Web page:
Fav Quotes from the ARC I read:
“To me, there’s nothing more vindicating than the ability to find the strength necessary to turn the worst experience imaginable into something so beautiful, it eclipses all the ugliness. It helps to find reason, to find purpose, in something so senseless.”
“Courage can be such a fleeting emotion. One moment, you feel it rising in your blood, strengthening your resolve as it prepares you to face your greatest fears. The next, it recedes like the tide of the ocean, leaving you bereft, uncertain of its existence in the first place.”
Thanks to the author and Inkslinger PR for providing an ARC of this book in exchange for my honest review.
Only twenty-three years old, and I’m so goddamn tired.
I used to be so much stronger. I somehow kept the voices at bay, the memories locked away safely, contained within the confines of my mind. But with each passing day, I feel the glow of my once-luminous strength fading. Darkness encases me now, bowing the walls of protection I put into place years ago. My past is an ever-present nightmare, repeatedly tapping, slowly fracturing the window of my sanity.
I have no doubt that it’s only a matter of time before the glass finally breaks. Blackness will eventually seep through its cracks and deliver me from the safety of my façade into a reality that will destroy me.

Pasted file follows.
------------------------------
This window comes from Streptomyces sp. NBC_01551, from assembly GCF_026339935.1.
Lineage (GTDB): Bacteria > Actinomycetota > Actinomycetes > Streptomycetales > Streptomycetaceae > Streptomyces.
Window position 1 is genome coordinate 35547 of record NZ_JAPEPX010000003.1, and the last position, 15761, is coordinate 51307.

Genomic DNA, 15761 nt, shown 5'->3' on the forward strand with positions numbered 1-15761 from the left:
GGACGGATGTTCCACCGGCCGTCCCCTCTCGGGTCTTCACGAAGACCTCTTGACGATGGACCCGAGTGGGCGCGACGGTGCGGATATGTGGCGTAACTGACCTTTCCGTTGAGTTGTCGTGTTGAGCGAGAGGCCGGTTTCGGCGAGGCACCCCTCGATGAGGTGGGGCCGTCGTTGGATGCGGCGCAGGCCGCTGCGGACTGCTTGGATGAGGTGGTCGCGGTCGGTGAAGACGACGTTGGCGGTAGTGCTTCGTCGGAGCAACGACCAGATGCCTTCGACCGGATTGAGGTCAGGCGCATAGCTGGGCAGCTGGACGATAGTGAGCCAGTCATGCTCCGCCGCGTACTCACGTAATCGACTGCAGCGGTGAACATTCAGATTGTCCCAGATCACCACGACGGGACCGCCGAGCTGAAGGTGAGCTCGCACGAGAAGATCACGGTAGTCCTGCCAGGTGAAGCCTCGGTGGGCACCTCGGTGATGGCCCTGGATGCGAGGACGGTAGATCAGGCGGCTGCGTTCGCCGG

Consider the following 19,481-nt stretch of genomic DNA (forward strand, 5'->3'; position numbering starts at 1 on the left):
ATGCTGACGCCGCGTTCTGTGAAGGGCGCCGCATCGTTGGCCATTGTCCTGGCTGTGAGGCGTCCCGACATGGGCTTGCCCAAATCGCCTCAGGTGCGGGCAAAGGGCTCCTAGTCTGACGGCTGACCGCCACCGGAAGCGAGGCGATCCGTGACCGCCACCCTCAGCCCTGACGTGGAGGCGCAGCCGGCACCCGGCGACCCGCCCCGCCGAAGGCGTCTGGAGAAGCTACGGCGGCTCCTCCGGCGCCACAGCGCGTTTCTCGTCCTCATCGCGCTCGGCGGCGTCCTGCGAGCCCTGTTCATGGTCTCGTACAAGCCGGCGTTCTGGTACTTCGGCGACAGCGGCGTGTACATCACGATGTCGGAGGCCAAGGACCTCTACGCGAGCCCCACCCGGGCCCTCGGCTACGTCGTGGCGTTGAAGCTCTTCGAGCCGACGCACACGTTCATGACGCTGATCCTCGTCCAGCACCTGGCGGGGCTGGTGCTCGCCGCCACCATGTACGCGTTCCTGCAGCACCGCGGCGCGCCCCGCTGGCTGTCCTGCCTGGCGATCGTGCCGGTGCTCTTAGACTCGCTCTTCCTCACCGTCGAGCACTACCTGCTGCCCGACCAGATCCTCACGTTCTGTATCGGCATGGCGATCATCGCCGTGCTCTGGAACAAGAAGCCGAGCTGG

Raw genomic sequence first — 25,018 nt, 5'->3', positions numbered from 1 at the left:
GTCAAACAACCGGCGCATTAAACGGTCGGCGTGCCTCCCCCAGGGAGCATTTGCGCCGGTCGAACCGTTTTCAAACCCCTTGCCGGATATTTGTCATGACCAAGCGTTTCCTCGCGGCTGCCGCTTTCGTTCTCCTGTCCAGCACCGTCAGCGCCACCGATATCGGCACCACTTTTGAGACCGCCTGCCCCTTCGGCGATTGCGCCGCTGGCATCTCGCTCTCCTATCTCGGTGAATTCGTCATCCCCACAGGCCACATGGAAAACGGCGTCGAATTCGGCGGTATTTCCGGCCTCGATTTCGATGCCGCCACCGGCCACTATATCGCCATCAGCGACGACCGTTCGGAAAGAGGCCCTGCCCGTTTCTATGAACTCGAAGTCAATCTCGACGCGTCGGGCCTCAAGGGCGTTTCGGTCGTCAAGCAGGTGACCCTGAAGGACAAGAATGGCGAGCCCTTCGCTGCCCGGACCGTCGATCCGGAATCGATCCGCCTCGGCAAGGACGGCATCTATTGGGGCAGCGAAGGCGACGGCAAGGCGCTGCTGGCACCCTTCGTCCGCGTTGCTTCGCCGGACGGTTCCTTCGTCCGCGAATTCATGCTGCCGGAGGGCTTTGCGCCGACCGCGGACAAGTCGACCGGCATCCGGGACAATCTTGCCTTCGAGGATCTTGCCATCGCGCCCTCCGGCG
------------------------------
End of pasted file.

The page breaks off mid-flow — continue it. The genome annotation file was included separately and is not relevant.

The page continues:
I’ve done my part. I’ve kept the secrets thrust upon me with dedicated believability. My portrayal of who I am has become a blurred, hazy version of the once very distinct Cassie Cooper.
I read an ungodly amount of trashy romance novels.
I’m the overtly sexual and foul-mouthed friend who will say anything to get a laugh.
And I have exactly zero fucks to give to what anyone else thinks about my actions.
But the reality, the actuality, is this:
I read obsessively to escape my own world. To live the dreams of others when, for so long, the reoccurrence of my nightmares has been my reality. I read to fall in love and find a happily ever after, even if it is purely imagined. With each story I read, I’m able to live and love vicariously through the characters in my books. It’s the only plausible way for me to survive.
I threw away my virginity at the age of thirteen just to prove something. And when I found that proof, that vindication I was looking for, I sought it every chance I could. Sex is about control for me. Nothing more. The act will never be about making love, like it is for the heroines in my books. I will never be granted the beauty of that gift.